Professor to study links between humans, monsoon
The North American monsoon is a crucial water source in the Southwest that ASU's Enrique Vivoni will explore in depth this summer as he begins a large-scale study of the effects of vegetation dynamics during this annual season of wind and rain.
"We will pursue an important line of research that explores the link between the Earth's hydrosphere and biosphere to identify how human impacts on ecosystems can indirectly affect the North American monsoon," says Vivoni, an associate professor with a joint appointment in ASU's School of Earth and Space Exploration in the College of Liberal Arts and Sciences, and the Department of Civil, Environmental, and Sustainable Engineering in the Ira Fulton School of Engineering,
Vivoni is one of the most-recently recognized recipients of the Presidential Early Career Award for Scientists and Engineers (PECASE), the Nation's highest honor for professionals at the start of their science and engineering research careers.
"It is a wonderful honor to receive this prestigious award in recognition of our work in understanding hydrometeorological processes in semiarid regions in the southwestern U.S.," says Vivoni. He was nominated for the presidential recognition by the U.S. Department of Defense and its Terrestrial Sciences Program in the Army Research Office.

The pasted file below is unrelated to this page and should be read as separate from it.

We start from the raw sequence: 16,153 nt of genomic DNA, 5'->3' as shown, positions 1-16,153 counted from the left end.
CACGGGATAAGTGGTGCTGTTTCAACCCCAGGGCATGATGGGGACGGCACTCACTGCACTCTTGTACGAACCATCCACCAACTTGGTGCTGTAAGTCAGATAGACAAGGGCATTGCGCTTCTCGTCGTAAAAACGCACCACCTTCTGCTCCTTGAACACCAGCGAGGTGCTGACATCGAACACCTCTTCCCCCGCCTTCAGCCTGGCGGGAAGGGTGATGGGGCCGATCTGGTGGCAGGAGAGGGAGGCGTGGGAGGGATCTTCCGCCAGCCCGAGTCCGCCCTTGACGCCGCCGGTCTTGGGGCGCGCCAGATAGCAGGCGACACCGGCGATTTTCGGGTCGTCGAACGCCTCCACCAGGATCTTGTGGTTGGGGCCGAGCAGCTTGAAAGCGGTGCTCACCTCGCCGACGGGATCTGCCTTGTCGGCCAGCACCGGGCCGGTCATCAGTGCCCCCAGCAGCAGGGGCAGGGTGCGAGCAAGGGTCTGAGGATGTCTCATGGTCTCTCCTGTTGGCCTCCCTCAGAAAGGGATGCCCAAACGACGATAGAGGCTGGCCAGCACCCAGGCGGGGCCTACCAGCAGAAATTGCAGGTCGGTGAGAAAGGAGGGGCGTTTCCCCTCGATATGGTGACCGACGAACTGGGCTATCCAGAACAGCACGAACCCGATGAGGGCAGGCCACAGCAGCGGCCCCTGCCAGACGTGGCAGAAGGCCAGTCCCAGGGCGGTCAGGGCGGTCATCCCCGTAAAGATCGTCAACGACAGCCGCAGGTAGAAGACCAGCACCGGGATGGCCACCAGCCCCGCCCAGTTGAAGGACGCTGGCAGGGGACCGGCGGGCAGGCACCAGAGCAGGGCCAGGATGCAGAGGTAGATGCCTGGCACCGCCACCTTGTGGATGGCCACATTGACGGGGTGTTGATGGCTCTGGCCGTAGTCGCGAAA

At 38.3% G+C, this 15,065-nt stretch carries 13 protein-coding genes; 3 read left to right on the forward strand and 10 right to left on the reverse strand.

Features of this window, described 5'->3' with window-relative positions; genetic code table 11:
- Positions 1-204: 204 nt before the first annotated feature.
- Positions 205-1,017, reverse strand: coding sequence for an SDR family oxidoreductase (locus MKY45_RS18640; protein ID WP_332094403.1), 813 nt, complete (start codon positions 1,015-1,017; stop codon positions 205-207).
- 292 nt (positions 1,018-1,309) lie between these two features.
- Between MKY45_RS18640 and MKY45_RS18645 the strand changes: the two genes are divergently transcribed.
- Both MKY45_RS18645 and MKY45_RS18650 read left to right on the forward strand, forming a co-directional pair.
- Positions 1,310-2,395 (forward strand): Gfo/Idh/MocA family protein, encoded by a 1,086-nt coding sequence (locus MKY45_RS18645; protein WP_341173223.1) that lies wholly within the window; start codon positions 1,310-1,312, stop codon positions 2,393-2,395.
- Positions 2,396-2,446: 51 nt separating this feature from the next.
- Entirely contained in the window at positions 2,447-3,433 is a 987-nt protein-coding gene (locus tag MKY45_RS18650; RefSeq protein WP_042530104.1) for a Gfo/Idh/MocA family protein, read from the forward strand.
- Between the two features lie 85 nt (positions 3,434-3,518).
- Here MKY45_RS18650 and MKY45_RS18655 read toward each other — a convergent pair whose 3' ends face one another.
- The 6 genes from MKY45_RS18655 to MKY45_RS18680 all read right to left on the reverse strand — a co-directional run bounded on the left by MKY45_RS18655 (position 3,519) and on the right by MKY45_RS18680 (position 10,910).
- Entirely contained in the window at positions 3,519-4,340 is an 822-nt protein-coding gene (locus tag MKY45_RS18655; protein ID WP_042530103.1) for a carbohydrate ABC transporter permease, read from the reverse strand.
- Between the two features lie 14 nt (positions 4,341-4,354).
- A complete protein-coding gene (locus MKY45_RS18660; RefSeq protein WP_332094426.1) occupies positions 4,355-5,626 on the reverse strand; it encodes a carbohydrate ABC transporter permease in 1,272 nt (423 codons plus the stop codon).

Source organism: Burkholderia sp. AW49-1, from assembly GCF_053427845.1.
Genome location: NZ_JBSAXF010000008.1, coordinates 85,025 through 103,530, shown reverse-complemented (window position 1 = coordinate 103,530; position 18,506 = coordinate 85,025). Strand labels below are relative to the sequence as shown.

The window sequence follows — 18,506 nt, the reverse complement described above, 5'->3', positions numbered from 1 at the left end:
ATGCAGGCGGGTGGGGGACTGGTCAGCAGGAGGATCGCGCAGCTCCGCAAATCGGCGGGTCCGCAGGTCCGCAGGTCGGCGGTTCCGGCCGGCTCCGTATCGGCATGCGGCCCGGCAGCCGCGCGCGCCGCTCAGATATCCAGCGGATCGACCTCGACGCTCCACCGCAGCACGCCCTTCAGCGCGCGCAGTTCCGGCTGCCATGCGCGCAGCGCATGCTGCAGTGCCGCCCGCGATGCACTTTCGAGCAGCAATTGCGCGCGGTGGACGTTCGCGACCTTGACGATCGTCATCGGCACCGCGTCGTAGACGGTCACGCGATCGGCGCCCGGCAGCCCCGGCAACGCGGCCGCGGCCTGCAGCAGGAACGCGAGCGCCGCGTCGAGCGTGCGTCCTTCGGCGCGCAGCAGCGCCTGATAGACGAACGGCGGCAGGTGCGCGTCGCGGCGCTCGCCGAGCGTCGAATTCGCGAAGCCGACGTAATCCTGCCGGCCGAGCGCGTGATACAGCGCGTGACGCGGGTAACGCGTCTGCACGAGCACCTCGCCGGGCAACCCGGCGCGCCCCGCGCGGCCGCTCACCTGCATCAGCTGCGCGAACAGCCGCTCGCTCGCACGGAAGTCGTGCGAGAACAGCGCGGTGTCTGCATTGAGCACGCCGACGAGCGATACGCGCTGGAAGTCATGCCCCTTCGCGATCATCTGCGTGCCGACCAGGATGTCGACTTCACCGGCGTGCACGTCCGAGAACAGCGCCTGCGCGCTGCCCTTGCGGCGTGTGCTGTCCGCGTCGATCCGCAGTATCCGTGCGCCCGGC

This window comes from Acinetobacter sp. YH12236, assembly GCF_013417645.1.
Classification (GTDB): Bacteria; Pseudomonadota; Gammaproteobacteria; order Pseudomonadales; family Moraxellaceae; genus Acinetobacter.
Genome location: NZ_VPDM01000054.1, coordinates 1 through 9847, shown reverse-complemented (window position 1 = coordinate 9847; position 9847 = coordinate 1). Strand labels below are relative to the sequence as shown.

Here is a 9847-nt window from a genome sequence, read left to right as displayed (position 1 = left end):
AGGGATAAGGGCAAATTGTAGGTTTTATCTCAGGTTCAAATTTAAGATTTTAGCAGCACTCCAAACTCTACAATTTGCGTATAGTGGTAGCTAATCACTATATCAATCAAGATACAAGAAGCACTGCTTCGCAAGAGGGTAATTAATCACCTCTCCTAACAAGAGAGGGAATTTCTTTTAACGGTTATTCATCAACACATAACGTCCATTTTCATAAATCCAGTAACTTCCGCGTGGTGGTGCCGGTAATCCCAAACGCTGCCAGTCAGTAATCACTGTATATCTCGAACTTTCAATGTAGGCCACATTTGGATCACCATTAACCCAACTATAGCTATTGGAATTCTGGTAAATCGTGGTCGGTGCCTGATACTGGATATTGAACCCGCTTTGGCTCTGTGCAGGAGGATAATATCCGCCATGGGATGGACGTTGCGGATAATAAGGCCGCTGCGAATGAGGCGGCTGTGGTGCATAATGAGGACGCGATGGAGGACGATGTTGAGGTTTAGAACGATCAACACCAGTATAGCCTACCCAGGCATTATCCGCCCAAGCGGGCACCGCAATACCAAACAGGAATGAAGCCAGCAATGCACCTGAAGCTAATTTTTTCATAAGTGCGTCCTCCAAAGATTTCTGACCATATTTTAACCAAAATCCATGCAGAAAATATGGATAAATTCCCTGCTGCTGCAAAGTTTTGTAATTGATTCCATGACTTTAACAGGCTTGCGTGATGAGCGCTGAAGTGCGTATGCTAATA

The award citation recognizes "his innovative and integrative hydrometeorological research to characterize and model land surface conditions and their influence on hydrologic and atmospheric processes in southwestern North America; and for his commitment to student development and [his] role in advising students at all levels, including visiting students."
Vivoni's research involves observing and predicting the interactions of the hydrological cycle with ecological, atmospheric and geomorphologic processes in the Southwest and in northern Mexico.
The award include up to five years of funding for research in support of critical government missions. Vivoni's research will provide knowledge to help guide environmental management and stewardship of federal lands in the region.
"I truly believe that the School of Earth and Space Exploration's mission to create the next generation of scientists and engineers that are able to explore the Earth is critical as we continue to confront significant environmental and climate challenges."
Vivoni's accomplishments include a 2008 U.S. Fulbright Scholar Award, which is supporting his current research in Sonora, Mexico, and the Most Promising Engineer Award given at the Hispanic Engineer National Achievement Awards Conference in 2007.
Vivoni joined ASU this year. Previously, he was an associate professor of hydrology at the New Mexico Institute of Mining & Technology in Socorro, N.M. He earned his bachelor's degree in environmental engineering in 1996, a master's degree in civil and environmental engineering in 1998 and a doctorate in hydrology in 2003 from the Massachusetts Institute of Technology.